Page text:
Over ten weeks a group from across the Te Pūkenga network undertook 75 engagements with learners right across New Zealand. The research team travelled to 15 locations, from Whangarei through to Invercargill, to ensure we heard from a wide range of learners and regions.
There were 30 engagements across campuses and ITO sites. Many learners, staff, and whānau shared with the team their experiences of what enables, and what is a barrier, to learner success. This engagement involved about 1,000 people. The research group also facilitated 45 focus groups with 300 people. In particular, we heard from underserved learners, learners transitioning into tertiary learning, learners with support needs, and staff.
So what will Te Pūkenga now do with this rich information? The team has worked hard in the lead up to the end of the year to review the many stories we heard, comprising 4,000 post-it notes that identified 170 common enablers and barriers and around 4,500 narratives from which initial key insights and themes are being developed. In the New Year, we will use the mahi to develop learner personas reflecting the varied groups of learners and staff we heard from. The data will also be used to map their journeys.
This project will contribute to Te Pukenga’s operating model, as well as the broader mahi we need to do across our network to improve the Learner Journey & Experience. We will share the findings with learners and others in the New Year.
The success of collating this data was not only down to the contribution of our learners but also to our learner-centred staff network, a wider dedicated group of staff from subsidiaries and Transitional ITOs who worked alongside the research team. Te Pūkenga looks forward to continuing to work alongside this network of staff in 2021.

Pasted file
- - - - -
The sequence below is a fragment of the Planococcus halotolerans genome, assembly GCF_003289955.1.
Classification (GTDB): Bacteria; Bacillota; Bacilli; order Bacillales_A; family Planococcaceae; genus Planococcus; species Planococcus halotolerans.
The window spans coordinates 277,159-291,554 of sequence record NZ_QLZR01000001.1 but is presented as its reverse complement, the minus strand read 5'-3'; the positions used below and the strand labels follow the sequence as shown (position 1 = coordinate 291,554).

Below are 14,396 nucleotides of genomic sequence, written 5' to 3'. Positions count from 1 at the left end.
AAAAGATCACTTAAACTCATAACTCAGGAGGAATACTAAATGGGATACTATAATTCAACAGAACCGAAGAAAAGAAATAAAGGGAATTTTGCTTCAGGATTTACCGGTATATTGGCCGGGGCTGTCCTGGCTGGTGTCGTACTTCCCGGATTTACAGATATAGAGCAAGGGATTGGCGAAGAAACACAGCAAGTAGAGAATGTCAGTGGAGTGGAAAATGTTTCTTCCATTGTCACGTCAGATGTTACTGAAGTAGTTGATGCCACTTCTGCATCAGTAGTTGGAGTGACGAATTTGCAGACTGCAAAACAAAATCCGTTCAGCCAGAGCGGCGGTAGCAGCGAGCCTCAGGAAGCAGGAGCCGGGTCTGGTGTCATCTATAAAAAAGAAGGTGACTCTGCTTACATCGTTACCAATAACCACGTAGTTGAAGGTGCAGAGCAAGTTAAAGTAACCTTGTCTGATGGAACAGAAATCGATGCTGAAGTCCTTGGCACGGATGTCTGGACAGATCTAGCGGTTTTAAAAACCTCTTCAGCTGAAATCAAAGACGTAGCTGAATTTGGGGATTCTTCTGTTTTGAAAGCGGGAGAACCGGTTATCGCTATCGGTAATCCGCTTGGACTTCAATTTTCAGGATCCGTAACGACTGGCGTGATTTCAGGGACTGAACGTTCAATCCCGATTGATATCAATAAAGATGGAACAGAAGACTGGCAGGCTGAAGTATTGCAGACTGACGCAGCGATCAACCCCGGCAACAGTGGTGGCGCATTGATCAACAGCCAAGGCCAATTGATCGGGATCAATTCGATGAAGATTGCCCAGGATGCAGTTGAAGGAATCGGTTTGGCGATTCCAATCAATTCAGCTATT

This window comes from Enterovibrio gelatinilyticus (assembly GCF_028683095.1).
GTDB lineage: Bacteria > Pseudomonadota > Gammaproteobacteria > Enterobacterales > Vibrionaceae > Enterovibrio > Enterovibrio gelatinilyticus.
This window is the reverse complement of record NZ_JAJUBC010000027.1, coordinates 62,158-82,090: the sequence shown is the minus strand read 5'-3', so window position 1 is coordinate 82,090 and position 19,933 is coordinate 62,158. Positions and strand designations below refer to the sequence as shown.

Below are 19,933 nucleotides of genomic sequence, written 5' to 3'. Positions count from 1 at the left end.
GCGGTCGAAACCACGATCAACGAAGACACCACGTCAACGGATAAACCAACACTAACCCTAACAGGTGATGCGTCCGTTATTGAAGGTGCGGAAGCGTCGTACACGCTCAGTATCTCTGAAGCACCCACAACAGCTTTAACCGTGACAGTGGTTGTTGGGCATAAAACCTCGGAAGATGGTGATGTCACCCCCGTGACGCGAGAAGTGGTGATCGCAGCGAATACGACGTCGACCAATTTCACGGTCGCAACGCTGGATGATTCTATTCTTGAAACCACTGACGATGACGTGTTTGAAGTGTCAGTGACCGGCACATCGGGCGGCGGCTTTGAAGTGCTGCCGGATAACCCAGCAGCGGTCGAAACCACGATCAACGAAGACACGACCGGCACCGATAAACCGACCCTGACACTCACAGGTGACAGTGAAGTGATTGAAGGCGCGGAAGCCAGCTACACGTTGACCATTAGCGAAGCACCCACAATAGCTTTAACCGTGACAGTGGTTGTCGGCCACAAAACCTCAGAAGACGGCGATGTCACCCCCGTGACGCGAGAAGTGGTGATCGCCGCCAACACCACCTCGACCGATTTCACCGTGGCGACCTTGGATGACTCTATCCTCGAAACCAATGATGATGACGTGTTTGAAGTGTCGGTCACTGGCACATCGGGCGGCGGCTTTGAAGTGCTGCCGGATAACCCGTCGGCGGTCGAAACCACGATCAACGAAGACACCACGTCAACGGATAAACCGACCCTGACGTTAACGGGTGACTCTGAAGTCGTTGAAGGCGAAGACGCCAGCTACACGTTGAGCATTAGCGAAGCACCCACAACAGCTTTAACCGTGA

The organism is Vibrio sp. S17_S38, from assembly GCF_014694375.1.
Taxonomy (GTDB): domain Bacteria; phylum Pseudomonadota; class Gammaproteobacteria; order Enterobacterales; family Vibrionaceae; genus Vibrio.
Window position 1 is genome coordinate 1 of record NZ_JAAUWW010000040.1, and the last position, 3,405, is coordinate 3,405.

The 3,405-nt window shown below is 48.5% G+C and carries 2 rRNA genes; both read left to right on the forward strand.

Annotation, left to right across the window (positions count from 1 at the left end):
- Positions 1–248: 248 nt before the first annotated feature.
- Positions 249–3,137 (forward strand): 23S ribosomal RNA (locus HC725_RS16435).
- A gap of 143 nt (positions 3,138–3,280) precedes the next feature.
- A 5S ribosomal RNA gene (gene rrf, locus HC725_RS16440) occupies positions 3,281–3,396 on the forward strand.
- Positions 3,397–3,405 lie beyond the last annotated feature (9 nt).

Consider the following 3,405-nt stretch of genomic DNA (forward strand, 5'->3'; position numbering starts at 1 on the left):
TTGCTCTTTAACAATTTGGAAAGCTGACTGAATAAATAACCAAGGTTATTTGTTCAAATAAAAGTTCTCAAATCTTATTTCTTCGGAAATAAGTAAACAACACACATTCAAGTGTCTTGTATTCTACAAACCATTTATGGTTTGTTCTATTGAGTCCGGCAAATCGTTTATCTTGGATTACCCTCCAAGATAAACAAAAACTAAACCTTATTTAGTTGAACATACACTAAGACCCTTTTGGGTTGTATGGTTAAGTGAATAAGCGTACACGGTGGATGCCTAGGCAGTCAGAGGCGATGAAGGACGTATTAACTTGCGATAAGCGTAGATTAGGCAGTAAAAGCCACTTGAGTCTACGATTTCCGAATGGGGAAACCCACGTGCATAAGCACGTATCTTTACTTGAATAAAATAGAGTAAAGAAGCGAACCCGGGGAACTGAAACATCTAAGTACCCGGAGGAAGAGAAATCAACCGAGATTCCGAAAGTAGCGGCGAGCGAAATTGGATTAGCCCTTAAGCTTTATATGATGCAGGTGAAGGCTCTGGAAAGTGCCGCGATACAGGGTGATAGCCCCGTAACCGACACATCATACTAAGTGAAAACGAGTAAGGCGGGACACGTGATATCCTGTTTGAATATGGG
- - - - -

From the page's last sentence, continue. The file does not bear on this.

Karen Te Puke, DCE Customer Experience and Engagement at ARA says, “I have worked in various roles in our sector and alongside ITOs for a couple of decades, so I know first-hand just how passionate, talented and committed people are throughout our network. We are also innately collaborative. We simply find it hard to carve out the space to be collaborative within our own organisations, let alone across such a vast sector.
“A bonus has been the opportunity to Zoom in and see everyone else involved in the project and to hear the key themes from workshops which have run from Northland to Invercargill. As well as having a range of great programmes, ākonga value a positive learning environment, and proactive and supportive relationships with tutors or workplace trainers/advisors. They want the same with their ‘class’ mates. Many learners said they would like more help during enrolment and in the first days of being in their new tertiary environment. Holistic wellbeing support is also a critical factor for many ākonga including Māori, Pacific and those with disabilities and other learning support needs. It is inspiring to know that our new operating model is being developed based on this wealth of rich information gathered from the voices of our learners.”
“The engagement with our learners was both thorough and authentic, says Desiree Williams, Director of Māori Learner Success, Open Polytechnic. “The experience left all involved feeling confident that learner perspectives will be considered carefully in the design of our new vocational education system. It was also empowering to be part of the network forum and share our various experiences. This confirmed that we have some key themes nationally to work on as well as giving us a strong message that we need to remain responsive to the communities we serve.”
“The network forum has been awesome,” says Debbie Preston, Te Pūkenga Ākonga at the Centre Co-Lead. “Without their support, we would not have been able to set this research up, get the learners invited and involved, and make sure it ran as smoothly and successfully as it has.”